11. There are many different statements about love in the novel, including these two: "even with the woman you love most in the world . . . you are still alone" and "Love can make amends for anything." Eddie often finds himself thinking "Love. Emptiness. Emptiness. Love." What do you think the novel suggests about the possibilities of love? What do you think the characters believe about love? Does Eddie's view change due to his experiences, or does his perspective remain the same? What is your own belief about the power or failure inherent in loving another person?
12. Along with love, there is the question of choice. What does the teacher say about choice, the idea of destiny and/or free will? What do you think Eddie believes?
13. Who do you believe is to blame for Nana's death? Why do you think she died? Discuss further the role of blame and forgiveness among the characters. What does the novel say about who can blame and who can forgive? At the end, is it acceptable that Festus forgives his nephew?
14. Consider the character of Bernadette. How is her relationship with Eddie different from Celeste's? Is it similar in any ways? How does Eddie view each woman and the ideas he holds about what relationships can and should accomplish in the world? What do you think are the possibilities for Bernadette and Eddie's long-term happiness?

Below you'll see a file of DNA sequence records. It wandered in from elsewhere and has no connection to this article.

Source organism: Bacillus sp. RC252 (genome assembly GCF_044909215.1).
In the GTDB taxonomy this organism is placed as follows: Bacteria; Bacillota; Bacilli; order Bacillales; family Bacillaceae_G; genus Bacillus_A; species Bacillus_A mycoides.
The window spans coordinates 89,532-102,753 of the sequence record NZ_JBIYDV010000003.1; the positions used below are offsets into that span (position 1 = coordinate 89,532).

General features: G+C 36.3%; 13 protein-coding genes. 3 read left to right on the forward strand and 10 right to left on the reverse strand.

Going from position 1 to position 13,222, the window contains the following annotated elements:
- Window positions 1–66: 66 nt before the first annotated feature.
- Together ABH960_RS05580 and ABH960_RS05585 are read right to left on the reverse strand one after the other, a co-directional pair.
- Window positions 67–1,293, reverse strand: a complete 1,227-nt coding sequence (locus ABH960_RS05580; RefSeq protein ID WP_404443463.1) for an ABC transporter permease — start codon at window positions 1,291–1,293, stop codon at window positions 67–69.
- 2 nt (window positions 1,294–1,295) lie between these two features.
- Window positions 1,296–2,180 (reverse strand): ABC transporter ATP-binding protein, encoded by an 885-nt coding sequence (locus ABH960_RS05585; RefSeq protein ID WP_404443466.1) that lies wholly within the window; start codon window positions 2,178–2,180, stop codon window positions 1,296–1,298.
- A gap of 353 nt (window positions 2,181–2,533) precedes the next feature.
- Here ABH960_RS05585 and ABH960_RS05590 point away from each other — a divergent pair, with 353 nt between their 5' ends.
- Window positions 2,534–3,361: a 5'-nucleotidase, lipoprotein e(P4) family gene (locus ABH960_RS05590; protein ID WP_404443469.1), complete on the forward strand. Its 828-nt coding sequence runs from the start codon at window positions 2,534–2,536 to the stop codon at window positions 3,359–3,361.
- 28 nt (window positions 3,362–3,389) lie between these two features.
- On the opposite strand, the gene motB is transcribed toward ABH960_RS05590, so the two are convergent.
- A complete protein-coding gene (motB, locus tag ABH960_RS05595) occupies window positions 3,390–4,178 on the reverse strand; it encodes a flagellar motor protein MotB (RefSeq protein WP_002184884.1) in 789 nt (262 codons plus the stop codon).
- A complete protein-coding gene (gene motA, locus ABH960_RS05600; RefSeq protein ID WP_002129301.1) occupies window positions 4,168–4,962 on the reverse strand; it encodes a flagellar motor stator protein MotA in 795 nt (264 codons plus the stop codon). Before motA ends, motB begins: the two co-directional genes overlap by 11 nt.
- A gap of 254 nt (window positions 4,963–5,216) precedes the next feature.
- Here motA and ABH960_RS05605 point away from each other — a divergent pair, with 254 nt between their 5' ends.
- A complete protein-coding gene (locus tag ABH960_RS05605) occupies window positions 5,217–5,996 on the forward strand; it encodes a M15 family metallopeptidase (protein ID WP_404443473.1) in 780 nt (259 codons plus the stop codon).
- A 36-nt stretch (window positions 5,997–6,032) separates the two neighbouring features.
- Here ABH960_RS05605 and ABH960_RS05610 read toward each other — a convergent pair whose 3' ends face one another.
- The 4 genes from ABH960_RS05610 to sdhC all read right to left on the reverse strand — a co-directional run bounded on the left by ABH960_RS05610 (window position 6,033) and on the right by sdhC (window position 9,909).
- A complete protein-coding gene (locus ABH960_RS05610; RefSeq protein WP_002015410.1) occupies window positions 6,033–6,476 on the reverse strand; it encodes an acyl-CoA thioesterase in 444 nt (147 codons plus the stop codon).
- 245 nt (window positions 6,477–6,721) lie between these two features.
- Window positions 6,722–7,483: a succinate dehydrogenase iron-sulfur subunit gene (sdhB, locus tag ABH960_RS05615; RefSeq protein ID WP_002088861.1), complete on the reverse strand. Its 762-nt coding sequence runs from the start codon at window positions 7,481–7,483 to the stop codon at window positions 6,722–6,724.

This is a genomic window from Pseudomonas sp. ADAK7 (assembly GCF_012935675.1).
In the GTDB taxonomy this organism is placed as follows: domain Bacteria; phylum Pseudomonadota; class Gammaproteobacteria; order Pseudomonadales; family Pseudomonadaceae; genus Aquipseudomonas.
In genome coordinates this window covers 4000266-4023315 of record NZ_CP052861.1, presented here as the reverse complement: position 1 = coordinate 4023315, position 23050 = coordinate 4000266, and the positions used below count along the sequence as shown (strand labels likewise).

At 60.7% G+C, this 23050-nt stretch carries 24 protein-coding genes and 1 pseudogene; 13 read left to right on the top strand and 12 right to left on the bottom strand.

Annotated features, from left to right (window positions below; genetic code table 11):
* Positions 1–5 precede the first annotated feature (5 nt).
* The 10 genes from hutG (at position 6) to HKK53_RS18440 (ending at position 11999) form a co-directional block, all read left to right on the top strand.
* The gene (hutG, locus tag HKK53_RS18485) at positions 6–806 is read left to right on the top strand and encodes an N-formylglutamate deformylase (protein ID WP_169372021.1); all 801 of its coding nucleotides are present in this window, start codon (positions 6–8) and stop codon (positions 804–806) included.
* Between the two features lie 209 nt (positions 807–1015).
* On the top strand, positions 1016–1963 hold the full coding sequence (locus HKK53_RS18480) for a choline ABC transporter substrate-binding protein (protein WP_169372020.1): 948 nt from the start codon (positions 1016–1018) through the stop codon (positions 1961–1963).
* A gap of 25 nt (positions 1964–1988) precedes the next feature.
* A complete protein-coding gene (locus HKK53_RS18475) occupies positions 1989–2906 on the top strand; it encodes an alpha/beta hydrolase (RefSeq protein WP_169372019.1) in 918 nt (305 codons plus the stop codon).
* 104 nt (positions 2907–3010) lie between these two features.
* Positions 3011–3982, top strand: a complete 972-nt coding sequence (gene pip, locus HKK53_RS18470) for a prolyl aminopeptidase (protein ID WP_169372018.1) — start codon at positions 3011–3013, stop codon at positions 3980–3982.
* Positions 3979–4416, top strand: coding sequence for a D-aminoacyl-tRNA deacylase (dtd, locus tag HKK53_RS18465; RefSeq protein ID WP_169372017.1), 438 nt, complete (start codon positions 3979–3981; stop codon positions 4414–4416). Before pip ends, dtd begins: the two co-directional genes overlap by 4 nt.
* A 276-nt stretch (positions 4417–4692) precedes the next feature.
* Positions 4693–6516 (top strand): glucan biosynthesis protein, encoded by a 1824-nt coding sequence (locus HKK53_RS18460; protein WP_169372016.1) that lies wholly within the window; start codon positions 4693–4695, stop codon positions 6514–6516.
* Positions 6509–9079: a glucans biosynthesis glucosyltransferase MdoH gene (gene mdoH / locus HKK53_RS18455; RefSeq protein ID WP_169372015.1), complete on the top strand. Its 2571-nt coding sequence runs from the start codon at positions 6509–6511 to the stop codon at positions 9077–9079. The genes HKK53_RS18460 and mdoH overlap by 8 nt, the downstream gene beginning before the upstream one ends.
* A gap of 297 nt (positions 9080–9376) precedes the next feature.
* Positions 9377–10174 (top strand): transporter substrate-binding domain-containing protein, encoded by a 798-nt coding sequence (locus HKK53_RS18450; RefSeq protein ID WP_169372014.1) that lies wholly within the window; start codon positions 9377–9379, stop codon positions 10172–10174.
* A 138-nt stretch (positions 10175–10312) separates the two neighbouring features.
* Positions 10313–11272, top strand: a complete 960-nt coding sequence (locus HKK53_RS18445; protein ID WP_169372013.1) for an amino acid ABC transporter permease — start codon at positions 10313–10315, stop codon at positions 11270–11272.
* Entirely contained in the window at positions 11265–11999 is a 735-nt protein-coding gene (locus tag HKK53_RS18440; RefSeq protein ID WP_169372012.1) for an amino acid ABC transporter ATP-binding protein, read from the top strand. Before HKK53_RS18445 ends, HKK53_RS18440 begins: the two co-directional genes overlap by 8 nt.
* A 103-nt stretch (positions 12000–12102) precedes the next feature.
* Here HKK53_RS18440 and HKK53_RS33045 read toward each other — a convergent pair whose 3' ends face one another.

15. Do you find that the male or female characters are stronger in the novel? In which ways? Do men and women seem to have different motives for their actions, or is it dependent completely upon the individual person?
16. This is a novel set in Africa, and Eddie is a black protagonist. Adam Schwartzman is a white man born in Johannesburg who has lived in many places across the world. How do you feel about the relationship of author to his characters? Do you hold any assumptions about authors writing across race, and/or across gender?
17. What stays with you after finishing the novel, which specific scenes or emotional response to the narrative and the characters?